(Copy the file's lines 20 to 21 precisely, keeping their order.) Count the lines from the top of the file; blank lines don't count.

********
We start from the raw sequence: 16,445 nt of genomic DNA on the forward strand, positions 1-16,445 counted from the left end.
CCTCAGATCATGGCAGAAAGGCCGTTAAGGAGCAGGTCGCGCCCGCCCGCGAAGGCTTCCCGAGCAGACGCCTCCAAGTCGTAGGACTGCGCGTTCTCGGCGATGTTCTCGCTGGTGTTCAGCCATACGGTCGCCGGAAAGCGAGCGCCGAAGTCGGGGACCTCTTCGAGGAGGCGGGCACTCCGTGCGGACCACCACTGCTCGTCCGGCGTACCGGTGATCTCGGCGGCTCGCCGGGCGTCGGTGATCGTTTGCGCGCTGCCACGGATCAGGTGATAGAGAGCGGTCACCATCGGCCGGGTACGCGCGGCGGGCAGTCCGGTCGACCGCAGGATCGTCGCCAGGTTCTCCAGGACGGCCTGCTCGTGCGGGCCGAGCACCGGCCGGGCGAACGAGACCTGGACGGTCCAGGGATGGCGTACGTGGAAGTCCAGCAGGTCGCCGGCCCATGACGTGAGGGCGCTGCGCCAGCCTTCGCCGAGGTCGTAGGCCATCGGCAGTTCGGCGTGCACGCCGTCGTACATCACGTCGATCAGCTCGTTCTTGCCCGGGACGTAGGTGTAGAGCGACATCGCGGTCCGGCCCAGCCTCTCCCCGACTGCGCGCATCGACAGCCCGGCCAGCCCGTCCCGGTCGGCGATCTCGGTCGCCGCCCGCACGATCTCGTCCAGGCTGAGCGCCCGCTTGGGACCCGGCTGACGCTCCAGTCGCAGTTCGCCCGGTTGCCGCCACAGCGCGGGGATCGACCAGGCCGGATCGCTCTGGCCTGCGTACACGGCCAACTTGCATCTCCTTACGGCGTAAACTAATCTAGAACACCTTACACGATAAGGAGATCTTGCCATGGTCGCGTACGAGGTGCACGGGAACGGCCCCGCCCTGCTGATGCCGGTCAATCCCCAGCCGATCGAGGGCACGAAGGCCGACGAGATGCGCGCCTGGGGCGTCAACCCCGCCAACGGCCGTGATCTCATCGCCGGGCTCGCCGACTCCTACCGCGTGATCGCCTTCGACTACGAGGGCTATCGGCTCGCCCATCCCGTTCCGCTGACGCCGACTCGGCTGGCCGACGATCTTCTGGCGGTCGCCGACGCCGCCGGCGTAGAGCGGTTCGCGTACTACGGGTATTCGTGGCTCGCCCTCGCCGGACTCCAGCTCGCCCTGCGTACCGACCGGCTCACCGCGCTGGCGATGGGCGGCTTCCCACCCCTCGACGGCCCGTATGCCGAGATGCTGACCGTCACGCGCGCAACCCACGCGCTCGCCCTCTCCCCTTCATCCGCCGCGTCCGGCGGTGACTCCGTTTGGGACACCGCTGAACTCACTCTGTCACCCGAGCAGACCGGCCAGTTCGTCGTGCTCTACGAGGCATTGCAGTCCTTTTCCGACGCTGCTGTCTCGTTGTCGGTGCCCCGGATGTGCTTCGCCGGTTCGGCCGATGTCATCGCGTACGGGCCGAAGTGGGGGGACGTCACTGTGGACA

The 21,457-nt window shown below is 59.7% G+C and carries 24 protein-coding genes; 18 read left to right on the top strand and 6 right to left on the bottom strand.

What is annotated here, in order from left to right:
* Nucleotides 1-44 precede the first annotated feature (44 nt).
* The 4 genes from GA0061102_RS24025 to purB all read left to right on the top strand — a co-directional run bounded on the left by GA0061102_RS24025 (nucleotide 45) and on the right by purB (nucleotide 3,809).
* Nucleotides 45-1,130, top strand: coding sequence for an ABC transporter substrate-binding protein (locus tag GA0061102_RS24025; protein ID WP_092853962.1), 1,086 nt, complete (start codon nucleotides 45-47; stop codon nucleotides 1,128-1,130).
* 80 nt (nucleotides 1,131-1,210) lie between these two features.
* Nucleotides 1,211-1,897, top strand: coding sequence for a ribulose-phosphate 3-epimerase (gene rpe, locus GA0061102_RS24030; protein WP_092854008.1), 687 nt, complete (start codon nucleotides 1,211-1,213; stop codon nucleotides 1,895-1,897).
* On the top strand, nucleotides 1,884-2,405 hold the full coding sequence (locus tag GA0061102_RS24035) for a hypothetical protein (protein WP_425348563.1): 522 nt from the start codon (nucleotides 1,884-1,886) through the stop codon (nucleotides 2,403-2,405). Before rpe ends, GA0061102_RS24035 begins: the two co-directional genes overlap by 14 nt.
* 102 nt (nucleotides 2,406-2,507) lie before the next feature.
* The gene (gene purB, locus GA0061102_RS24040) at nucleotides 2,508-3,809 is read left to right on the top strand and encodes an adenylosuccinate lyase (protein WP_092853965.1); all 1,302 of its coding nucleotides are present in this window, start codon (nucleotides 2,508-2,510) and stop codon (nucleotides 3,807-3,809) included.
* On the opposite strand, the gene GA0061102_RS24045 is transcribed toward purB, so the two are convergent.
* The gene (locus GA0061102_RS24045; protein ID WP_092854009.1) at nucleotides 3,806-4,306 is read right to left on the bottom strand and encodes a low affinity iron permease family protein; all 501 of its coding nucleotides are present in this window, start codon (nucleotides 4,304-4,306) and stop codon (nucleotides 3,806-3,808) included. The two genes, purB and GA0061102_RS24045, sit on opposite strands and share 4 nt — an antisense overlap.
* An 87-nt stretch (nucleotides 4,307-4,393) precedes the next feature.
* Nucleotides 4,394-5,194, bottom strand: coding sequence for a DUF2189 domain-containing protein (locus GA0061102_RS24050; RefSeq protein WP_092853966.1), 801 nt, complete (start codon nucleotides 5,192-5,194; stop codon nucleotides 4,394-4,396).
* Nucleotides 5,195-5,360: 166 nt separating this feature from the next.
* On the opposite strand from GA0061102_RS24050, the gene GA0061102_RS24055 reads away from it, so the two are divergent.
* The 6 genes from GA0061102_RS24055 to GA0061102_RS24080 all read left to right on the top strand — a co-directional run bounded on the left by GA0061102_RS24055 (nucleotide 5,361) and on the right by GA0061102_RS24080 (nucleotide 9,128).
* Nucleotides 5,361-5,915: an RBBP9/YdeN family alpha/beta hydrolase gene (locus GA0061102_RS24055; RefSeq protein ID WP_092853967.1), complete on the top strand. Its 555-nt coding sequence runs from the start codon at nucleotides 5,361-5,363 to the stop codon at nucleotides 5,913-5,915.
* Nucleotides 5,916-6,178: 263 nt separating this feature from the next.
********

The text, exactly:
* Nucleotides 5,361-5,915: an RBBP9/YdeN family alpha/beta hydrolase gene (locus GA0061102_RS24055; RefSeq protein ID WP_092853967.1), complete on the top strand. Its 555-nt coding sequence runs from the start codon at nucleotides 5,361-5,363 to the stop codon at nucleotides 5,913-5,915.
* Nucleotides 5,916-6,178: 263 nt separating this feature from the next.